The citation makes plain the wide-ranging and influential nature of Robin Milner's work:

*“Working in
challenging areas of Computer Science for twenty years, Robin Milner has the
distinction of establishing an international reputation for three distinct
and complete achievements, each of which has had and will continue to have
a marked, important and widespread effect on both the theory and practice
of Computer Science:*

*1. LCF, the
mechanisation of Scott's Logic of Computable Functions, probably the first
theoretically based yet practical tool for machine-assisted proof construction.*

*2.ML, the first
language to contain polymorphic type inference together with a type-safe
exception handling mechanism. The type-inference algorithm applied to a full
language is a major theoretical advance.*

*3. CCS, a
general theory of concurrency.*

*In addition
he formulated and strongly advanced full abstraction, the study of the relationship
between operational and denotational semantics.* *A key ingredient in all of his work has
been his ability to combine deep insight into mathematical foundations of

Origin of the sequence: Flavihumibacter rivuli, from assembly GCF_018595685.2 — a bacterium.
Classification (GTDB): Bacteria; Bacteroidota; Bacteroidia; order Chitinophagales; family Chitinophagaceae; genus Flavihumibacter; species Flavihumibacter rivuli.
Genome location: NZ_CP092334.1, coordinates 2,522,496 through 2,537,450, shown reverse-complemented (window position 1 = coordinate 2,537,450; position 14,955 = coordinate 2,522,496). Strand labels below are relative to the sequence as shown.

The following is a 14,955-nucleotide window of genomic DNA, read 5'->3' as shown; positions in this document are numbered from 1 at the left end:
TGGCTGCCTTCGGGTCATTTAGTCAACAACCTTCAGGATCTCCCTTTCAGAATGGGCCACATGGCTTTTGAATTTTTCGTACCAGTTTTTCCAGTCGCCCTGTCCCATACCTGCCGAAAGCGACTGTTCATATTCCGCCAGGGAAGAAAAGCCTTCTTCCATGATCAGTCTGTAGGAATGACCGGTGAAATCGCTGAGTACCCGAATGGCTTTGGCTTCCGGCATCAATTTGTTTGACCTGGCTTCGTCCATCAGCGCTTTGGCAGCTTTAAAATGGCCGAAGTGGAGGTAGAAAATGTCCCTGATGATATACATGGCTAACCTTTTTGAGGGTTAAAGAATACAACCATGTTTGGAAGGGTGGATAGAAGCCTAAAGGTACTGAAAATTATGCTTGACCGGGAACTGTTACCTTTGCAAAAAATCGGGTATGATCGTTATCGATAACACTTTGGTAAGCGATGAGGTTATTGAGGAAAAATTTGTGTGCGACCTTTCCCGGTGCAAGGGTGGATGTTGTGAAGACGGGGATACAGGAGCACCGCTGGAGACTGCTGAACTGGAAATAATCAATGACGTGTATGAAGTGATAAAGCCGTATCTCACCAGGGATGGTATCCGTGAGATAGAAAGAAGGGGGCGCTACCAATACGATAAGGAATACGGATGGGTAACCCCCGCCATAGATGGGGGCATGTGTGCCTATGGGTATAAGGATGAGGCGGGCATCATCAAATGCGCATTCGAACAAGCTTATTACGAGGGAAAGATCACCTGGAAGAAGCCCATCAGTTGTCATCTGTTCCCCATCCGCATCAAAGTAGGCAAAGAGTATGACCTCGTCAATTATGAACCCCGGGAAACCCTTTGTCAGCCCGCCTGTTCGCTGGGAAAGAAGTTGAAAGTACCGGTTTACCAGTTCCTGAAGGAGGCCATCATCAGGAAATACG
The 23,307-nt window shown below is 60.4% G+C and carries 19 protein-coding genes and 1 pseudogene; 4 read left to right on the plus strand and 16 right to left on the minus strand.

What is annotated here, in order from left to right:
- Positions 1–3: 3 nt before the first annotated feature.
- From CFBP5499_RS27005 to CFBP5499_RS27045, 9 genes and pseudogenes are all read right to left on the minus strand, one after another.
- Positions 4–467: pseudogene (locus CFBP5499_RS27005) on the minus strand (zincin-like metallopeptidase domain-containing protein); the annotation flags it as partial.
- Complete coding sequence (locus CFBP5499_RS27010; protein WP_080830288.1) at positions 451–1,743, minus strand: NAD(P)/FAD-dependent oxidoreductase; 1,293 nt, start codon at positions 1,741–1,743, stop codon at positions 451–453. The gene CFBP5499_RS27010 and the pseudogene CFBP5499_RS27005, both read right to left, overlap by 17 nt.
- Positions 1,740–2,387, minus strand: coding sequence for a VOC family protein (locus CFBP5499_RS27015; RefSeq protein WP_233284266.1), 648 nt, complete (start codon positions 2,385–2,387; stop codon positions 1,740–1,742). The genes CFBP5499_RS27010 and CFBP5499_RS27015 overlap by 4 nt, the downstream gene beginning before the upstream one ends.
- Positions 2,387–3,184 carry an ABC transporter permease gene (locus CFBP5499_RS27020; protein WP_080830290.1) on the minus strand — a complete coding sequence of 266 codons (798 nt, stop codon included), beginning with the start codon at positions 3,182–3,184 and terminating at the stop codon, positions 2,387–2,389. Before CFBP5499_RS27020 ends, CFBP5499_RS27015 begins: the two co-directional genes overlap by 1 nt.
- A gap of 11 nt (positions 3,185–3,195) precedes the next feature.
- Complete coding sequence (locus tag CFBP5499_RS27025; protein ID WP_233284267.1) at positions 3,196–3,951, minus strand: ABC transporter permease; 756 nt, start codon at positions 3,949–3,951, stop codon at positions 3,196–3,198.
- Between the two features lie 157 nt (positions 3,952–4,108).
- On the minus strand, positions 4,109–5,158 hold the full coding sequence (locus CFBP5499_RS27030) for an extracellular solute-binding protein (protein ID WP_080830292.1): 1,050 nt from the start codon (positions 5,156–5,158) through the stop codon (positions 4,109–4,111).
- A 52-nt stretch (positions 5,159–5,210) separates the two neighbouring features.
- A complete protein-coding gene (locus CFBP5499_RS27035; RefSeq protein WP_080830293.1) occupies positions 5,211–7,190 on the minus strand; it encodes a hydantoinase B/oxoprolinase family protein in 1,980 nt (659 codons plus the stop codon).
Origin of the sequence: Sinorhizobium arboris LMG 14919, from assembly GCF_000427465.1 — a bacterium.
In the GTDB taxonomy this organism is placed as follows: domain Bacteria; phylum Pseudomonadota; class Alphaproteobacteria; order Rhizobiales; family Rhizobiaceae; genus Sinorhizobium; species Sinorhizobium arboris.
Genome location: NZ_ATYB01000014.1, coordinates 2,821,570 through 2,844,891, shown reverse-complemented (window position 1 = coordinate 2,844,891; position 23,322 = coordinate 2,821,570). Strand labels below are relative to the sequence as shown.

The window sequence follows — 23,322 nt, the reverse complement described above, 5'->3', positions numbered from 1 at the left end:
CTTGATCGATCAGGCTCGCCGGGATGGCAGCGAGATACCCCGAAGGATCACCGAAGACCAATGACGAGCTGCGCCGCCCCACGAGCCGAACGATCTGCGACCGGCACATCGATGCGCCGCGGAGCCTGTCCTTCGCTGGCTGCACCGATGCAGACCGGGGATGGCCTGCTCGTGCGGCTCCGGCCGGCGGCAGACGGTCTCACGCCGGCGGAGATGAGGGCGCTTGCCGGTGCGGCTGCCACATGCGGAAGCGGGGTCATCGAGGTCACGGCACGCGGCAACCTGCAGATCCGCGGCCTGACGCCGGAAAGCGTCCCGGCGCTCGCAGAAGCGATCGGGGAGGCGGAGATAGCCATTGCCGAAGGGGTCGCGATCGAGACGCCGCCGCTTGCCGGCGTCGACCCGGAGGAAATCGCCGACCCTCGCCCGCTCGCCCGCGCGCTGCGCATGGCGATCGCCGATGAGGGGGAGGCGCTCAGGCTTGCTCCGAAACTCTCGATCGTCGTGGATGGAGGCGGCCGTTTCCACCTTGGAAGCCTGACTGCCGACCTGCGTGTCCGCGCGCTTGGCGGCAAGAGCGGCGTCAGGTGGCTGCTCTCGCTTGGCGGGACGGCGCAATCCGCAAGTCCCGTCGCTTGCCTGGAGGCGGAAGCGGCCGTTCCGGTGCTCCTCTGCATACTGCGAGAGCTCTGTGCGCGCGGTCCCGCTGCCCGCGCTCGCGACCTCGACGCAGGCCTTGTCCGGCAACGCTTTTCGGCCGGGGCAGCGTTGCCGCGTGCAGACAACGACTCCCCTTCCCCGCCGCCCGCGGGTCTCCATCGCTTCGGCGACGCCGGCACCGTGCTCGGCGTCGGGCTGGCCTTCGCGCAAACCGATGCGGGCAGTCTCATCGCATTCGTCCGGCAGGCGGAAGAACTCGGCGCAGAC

the subject with an equally deep view of the key engineering issues, thus
allowing the feedback of theory into practice in an exciting way. Further,
his style of scholarship, rigour and attention to æsthetic quality sets a
high example for all to follow.”*

The first two parts
of Robin's work are intimately linked. In the course of the LCF work, ML was
developed as a "meta-language" for expressing and manipulating logical
proofs. The most recent embodiment of the language was in the design of Standard
ML. The design team which Robin led won the 1987 British Computer Society
Award for Technical Achievement.

The work in concurrency
is rather independent of both of these. Currently, Robin is an SERC Senior
Research Fellow and most of his energies are going into concurrency. It is
an aim of his there to find a foundation for concurrency as basic as the lambda